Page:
NetWellness is a global, community service providing quality, unbiased health information from our partner university faculty. NetWellness is commercial-free and does not accept advertising.
Thursday, May 26, 2016
Fluid in lungs
My father is 68, history of high blood pressure (under control with medication), had shingles a year and a half ago and pneumonia a while back. Has suffered from a lack of energy, breathlessness and, at night, a feeling of draining from his nasal passages into his lungs for the past month (says that recently his feet have been slightly swollen). Just found out from an x-ray that he has fluid buildup in his lungs and is to get a "lung tap" soon. Several questions: Can a man who smoked pipes for about 15 years approximately 20 years ago get lung cancer? 2) What diagnosis can be made with a chest x-ray (his cardiologist sent him for one after hearing the fluid in his chest)? 3) What does a lung tap entail? 4)Is there any way this does not have to be congestive heart failure or lung cancer?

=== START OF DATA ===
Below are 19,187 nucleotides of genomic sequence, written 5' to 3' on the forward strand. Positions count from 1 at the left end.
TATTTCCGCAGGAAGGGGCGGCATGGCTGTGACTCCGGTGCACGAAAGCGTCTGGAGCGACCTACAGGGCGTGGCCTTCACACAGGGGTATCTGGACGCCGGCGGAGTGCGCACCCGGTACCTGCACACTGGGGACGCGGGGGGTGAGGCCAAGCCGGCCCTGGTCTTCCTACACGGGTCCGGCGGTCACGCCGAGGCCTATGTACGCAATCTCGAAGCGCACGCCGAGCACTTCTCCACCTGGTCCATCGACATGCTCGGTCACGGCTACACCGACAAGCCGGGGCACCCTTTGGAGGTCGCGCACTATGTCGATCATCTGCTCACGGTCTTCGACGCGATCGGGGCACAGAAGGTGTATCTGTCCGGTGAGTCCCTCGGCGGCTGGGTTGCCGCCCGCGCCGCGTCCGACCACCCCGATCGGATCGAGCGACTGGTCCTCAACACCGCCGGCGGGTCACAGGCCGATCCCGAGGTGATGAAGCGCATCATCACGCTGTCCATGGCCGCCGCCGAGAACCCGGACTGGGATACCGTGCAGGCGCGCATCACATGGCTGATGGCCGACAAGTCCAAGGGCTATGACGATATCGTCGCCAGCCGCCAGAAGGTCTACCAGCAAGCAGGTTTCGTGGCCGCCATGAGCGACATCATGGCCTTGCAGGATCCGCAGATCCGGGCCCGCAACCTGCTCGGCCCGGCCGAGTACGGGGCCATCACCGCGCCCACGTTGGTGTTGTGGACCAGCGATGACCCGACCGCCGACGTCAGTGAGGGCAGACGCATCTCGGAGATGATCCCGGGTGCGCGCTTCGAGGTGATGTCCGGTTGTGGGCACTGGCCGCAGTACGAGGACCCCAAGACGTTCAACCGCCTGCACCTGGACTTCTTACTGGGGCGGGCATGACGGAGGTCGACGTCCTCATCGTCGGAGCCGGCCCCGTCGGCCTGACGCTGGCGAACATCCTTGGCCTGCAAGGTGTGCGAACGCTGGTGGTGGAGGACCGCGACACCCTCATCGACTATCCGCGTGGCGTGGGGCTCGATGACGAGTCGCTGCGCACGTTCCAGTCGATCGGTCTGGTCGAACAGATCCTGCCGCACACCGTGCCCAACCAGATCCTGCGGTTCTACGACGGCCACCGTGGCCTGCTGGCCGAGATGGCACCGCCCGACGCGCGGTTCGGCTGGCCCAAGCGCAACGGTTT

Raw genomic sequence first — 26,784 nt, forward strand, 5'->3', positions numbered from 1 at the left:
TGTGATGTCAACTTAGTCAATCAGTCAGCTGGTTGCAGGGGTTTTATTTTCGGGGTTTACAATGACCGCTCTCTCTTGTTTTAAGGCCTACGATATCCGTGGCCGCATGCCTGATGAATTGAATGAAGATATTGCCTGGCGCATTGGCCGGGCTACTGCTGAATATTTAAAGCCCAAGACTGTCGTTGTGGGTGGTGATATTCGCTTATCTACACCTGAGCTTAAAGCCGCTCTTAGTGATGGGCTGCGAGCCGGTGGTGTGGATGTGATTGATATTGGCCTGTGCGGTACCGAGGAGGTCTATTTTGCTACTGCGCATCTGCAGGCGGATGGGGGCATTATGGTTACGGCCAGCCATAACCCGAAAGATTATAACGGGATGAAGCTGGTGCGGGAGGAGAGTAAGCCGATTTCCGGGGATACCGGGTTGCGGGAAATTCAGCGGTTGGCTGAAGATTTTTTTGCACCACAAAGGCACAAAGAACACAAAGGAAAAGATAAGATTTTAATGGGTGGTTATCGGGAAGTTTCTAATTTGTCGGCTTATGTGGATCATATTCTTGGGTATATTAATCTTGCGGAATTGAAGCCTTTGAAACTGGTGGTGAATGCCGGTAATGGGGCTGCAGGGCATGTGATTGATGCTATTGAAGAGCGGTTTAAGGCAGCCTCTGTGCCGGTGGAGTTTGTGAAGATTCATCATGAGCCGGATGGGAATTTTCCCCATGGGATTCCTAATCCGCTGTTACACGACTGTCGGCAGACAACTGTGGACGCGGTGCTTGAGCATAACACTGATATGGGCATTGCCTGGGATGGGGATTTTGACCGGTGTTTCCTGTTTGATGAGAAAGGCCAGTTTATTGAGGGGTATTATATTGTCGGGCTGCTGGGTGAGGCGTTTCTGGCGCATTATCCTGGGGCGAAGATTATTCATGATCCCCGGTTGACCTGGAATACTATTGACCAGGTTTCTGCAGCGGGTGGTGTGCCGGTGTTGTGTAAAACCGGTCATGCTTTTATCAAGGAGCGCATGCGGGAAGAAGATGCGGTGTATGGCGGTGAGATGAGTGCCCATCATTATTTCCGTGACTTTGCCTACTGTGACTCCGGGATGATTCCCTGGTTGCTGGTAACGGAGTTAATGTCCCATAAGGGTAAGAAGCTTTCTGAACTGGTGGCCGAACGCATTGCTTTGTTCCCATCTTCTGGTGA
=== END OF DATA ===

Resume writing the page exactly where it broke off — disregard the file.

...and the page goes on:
It appears that your father has congestive heart failure which is a reduction in heart function that causes blood and fluid to back up in the lungs and dependent parts of the body-causing swelling or edema of the feet and ankles. Treatment is usually various medications to improve heart function and help the body get rid of excess fluid.
A pleural effusion or collection of fluid around the lungs can be diagnosed by chest xray.
Certainly smoking a pipe is a risk factor for lung as well as upper airway cancers. There is usually a lag period of between 10-20 years between smoking and the diagnosis of lung cancer.
A lung "tap" or thoracentesis is the insertion of a needle or catheter into the space around the lung to remove fluid. This procedure is done as an outpatient with minimal local anesthesia. The fluid is sent to the lab to be analyzed for various chemistries, infections, and cytology-examination for cancer cells. From those results, your father's physician should be able to tell him the cause of the fluid accumulation and how best to treat it.
Ralph Panos, MD
College of Medicine
University of Cincinnati